•  Cass Elliott
  •  Michael Bublé

17. Ghost Riders In The Sky

Song Year: 1954

In addition to being one of the best Dean Martin Songs, “Ghost Riders In the Sky” is an unusual one.

Stylistically it’s miles from his usual pop ballad. Instead, it has a lugubrious, folksy feel. Elsewhere, as discussed, Martin reinterprets songs and brings them into his style. But he doesn’t do that with “Ghost Riders.”

Instead, he leans into the folk tradition, and it blends beautifully with his warm vocals. 

18. Under the Bridge of Paris

Song Year: 1954

“Under All the Bridges of Paris” is much more obviously a Dean Martin song. He’s in his element crooning elegant and indulgently slow phrases. He makes them sound like a swoon, and the choir takes their cue from him. They stretch the phrases ever longer until you think time might stop.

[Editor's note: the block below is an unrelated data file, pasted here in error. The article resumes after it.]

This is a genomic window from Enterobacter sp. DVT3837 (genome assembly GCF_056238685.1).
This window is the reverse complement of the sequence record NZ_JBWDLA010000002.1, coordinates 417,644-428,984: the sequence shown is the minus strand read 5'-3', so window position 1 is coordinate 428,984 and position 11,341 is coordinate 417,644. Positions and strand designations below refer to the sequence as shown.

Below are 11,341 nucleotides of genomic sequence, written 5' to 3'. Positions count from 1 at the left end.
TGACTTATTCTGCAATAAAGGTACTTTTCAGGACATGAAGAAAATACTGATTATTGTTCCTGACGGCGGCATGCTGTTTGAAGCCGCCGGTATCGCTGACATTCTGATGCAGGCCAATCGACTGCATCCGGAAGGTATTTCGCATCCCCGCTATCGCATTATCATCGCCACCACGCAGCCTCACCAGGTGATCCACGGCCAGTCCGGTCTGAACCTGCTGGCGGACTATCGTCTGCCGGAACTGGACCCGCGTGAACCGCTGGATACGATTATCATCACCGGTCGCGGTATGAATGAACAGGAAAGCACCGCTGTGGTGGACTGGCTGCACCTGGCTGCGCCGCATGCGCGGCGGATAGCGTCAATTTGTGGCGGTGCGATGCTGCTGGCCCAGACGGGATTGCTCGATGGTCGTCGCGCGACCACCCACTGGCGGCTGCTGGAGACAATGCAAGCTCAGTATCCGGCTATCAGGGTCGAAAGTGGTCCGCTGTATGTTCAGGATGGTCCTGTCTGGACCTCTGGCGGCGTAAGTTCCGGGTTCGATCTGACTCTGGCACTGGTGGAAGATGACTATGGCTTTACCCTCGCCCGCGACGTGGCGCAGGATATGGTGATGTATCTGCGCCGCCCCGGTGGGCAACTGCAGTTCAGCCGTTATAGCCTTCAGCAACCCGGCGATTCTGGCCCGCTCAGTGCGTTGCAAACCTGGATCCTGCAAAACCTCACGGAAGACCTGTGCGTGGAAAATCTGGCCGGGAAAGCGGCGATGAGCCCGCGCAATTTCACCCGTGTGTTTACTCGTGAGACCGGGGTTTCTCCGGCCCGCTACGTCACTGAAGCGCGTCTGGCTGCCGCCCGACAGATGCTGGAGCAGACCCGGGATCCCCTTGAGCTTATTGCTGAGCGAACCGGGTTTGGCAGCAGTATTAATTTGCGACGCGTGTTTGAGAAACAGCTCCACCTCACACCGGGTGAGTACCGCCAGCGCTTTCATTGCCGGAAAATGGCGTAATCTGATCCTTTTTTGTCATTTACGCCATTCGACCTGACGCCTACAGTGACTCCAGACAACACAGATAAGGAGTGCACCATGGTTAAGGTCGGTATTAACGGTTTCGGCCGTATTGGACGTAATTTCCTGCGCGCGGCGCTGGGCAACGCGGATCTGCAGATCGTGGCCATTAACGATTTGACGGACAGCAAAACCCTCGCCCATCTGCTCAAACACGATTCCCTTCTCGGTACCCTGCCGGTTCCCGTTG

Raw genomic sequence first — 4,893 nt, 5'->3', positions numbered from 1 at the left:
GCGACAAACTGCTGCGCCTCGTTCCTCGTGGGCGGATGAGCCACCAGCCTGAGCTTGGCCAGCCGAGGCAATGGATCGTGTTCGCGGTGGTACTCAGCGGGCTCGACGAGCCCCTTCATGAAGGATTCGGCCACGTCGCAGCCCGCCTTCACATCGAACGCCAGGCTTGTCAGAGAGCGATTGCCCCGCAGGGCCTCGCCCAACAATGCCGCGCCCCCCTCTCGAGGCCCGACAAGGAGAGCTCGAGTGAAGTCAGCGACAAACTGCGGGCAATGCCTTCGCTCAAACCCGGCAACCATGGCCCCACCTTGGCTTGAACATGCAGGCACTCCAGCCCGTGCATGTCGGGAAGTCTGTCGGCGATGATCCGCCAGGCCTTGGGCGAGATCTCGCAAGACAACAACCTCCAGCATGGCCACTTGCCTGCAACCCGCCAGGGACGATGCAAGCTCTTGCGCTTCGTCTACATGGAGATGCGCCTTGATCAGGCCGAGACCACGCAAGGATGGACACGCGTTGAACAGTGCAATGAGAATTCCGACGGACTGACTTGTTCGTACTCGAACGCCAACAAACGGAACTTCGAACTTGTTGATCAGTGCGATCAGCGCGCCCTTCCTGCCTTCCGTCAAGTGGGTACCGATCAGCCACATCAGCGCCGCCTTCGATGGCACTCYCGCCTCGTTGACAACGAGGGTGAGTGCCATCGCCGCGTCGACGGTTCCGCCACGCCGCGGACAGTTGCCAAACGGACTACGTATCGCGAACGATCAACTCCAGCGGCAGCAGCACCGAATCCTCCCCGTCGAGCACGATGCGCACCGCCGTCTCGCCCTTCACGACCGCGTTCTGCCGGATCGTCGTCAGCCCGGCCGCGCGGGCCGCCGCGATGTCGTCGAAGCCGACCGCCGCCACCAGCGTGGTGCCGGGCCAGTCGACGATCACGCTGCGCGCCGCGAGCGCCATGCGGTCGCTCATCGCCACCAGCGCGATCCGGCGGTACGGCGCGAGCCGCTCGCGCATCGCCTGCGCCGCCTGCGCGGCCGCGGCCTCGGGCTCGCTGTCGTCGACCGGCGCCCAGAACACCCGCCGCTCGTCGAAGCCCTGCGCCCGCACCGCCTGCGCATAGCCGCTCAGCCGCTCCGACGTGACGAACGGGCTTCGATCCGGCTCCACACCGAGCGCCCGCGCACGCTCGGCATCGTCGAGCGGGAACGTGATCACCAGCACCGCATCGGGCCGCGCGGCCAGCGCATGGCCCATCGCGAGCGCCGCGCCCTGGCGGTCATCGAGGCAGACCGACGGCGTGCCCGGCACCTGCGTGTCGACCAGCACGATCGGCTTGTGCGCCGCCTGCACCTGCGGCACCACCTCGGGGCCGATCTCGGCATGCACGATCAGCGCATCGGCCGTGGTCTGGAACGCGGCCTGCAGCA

It’s a highly romantic and sentimental song. The high flute and strings add to the romance. They bring a European sensibility to this piece.

19. All I Do Is Dream of You

Song Year: 1959

Another of the best Dean Martin songs from his 1959 album Sleep Warm was “All I Do Is Dream of You.”

Today most listeners know it as the jazzy, upbeat dance number from Singing in the Rain. And that’s where the song debuted. But it was so successful that many popular artists reimagined it.

Like much of the music on Sleep Warm, this rendition is slower than the original. But the jazz is still there in the orchestration. There are even some interesting harmonies at play between Martin’s vocals and the orchestration.

Martin still favors the off-beats, but there’s a definite crooning quality to the song in his hands.